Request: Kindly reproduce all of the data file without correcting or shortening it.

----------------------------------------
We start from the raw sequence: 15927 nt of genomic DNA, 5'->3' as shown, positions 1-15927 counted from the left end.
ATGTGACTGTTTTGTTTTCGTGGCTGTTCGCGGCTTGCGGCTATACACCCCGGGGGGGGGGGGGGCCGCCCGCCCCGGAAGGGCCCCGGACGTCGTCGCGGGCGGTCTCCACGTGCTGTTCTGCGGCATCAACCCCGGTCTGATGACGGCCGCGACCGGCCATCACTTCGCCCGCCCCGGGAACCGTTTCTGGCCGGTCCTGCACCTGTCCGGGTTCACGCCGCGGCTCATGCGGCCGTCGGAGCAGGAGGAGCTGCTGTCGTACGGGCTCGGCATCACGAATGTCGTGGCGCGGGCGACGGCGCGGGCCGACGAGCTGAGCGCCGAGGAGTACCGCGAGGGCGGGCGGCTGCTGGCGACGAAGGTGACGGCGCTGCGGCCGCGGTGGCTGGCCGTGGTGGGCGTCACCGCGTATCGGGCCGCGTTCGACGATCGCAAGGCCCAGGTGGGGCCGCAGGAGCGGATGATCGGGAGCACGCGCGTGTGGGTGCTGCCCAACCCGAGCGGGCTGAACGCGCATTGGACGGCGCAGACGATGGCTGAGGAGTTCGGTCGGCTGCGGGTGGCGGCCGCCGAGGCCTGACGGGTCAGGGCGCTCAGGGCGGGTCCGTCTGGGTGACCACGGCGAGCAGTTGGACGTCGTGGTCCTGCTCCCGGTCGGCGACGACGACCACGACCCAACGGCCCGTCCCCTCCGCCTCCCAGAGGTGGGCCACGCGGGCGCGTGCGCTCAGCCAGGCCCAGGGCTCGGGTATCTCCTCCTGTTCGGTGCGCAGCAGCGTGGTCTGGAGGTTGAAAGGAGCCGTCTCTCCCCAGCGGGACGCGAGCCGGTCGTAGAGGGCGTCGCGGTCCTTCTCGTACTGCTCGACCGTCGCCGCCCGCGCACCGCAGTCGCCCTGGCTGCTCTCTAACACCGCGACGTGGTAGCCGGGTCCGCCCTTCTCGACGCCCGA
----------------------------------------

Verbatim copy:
We start from the raw sequence: 15927 nt of genomic DNA, 5'->3' as shown, positions 1-15927 counted from the left end.
ATGTGACTGTTTTGTTTTCGTGGCTGTTCGCGGCTTGCGGCTATACACCCCGGGGGGGGGGGGGGCCGCCCGCCCCGGAAGGGCCCCGGACGTCGTCGCGGGCGGTCTCCACGTGCTGTTCTGCGGCATCAACCCCGGTCTGATGACGGCCGCGACCGGCCATCACTTCGCCCGCCCCGGGAACCGTTTCTGGCCGGTCCTGCACCTGTCCGGGTTCACGCCGCGGCTCATGCGGCCGTCGGAGCAGGAGGAGCTGCTGTCGTACGGGCTCGGCATCACGAATGTCGTGGCGCGGGCGACGGCGCGGGCCGACGAGCTGAGCGCCGAGGAGTACCGCGAGGGCGGGCGGCTGCTGGCGACGAAGGTGACGGCGCTGCGGCCGCGGTGGCTGGCCGTGGTGGGCGTCACCGCGTATCGGGCCGCGTTCGACGATCGCAAGGCCCAGGTGGGGCCGCAGGAGCGGATGATCGGGAGCACGCGCGTGTGGGTGCTGCCCAACCCGAGCGGGCTGAACGCGCATTGGACGGCGCAGACGATGGCTGAGGAGTTCGGTCGGCTGCGGGTGGCGGCCGCCGAGGCCTGACGGGTCAGGGCGCTCAGGGCGGGTCCGTCTGGGTGACCACGGCGAGCAGTTGGACGTCGTGGTCCTGCTCCCGGTCGGCGACGACGACCACGACCCAACGGCCCGTCCCCTCCGCCTCCCAGAGGTGGGCCACGCGGGCGCGTGCGCTCAGCCAGGCCCAGGGCTCGGGTATCTCCTCCTGTTCGGTGCGCAGCAGCGTGGTCTGGAGGTTGAAAGGAGCCGTCTCTCCCCAGCGGGACGCGAGCCGGTCGTAGAGGGCGTCGCGGTCCTTCTCGTACTGCTCGACCGTCGCCGCCCGCGCACCGCAGTCGCCCTGGCTGCTCTCTAACACCGCGACGTGGTAGCCGGGTCCGCCCTTCTCGACGCCCGA